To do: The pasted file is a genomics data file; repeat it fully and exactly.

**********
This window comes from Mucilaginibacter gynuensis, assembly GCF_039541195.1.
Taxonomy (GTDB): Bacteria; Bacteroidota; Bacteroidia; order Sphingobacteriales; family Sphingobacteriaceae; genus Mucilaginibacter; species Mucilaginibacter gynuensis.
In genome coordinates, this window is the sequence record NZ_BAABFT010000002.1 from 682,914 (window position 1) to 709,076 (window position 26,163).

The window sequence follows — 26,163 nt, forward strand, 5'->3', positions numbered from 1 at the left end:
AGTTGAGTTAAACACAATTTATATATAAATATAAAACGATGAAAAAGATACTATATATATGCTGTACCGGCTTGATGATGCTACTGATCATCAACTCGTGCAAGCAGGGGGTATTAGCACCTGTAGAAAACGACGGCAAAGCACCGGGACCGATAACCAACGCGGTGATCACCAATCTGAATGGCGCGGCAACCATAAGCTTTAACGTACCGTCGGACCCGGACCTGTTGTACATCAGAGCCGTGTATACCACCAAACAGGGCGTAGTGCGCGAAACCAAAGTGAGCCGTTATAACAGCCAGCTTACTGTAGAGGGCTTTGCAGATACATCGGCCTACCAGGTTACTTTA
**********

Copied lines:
This window comes from Mucilaginibacter gynuensis, assembly GCF_039541195.1.
Taxonomy (GTDB): Bacteria; Bacteroidota; Bacteroidia; order Sphingobacteriales; family Sphingobacteriaceae; genus Mucilaginibacter; species Mucilaginibacter gynuensis.
In genome coordinates, this window is the sequence record NZ_BAABFT010000002.1 from 682,914 (window position 1) to 709,076 (window position 26,163).

The window sequence follows — 26,163 nt, forward strand, 5'->3', positions numbered from 1 at the left end:
AGTTGAGTTAAACACAATTTATATATAAATATAAAACGATGAAAAAGATACTATATATATGCTGTACCGGCTTGATGATGCTACTGATCATCAACTCGTGCAAGCAGGGGGTATTAGCACCTGTAGAAAACGACGGCAAAGCACCGGGACCGATAACCAACGCGGTGATCACCAATCTGAATGGCGCGGCAACCATAAGCTTTAACGTACCGTCGGACCCGGACCTGTTGTACATCAGAGCCGTGTATACCACCAAACAGGGCGTAGTGCGCGAAACCAAAGTGAGCCGTTATAACAGCCAGCTTACTGTAGAGGGCTTTGCAGATACATCGGCCTACCAGGTTACTTTA